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In Re Lucky Resources (HK) Ltd  4 HKLRD 301, Hong Kong’s Court of First Instance had to consider the question of whether an arbitration award could be enforced by winding up the company against which the award had been made, without first applying for leave to enforce the award under section 84 of the Arbitration Ordinance (Cap 609). The Court answered that question in the affirmative.
The Petitioner had obtained an arbitration award against a company and then issued a statutory demand and petition to wind up the company on the grounds of insolvency. The company opposed the petition on the grounds that it had been improperly presented because the Petitioner had not made an application under section 84 of the Arbitration Ordinance (Cap 609) for leave to enforce the arbitral award. No grounds for disputing the debt were given by the company.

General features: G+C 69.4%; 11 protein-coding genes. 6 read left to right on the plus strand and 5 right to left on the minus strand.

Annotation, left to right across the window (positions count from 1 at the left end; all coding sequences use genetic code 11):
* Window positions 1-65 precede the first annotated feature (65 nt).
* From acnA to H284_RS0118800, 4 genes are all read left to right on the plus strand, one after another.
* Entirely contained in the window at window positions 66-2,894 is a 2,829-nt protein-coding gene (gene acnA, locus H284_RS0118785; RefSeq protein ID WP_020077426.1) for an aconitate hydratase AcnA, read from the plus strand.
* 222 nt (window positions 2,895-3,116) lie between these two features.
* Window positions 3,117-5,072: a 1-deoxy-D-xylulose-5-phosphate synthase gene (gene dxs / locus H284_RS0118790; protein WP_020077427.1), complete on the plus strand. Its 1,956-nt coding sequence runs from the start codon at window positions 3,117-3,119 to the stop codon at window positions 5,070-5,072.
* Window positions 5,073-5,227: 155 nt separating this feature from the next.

The Court made the winding-up order, holding that the presentation of a winding-up petition does not constitute the enforcement of an award and section 84 of the Arbitration Ordinance (Cap 609) is therefore irrelevant. The Court said that it was clear from the authorities that the Hong Kong courts and those of other jurisdictions (such as the UK) had determined that the presentation of a petition to wind up a company on the grounds of insolvency is the exercise of a class right and does not constitute the enforcement of either a judgment, or as in this case, an arbitration award.
The ruling of the Court is unsurprising. Even if no arbitral award had been obtained by the Petitioner, it is likely that a winding-up order would be granted given that no grounds for disputing the underlying debt were raised by the company.
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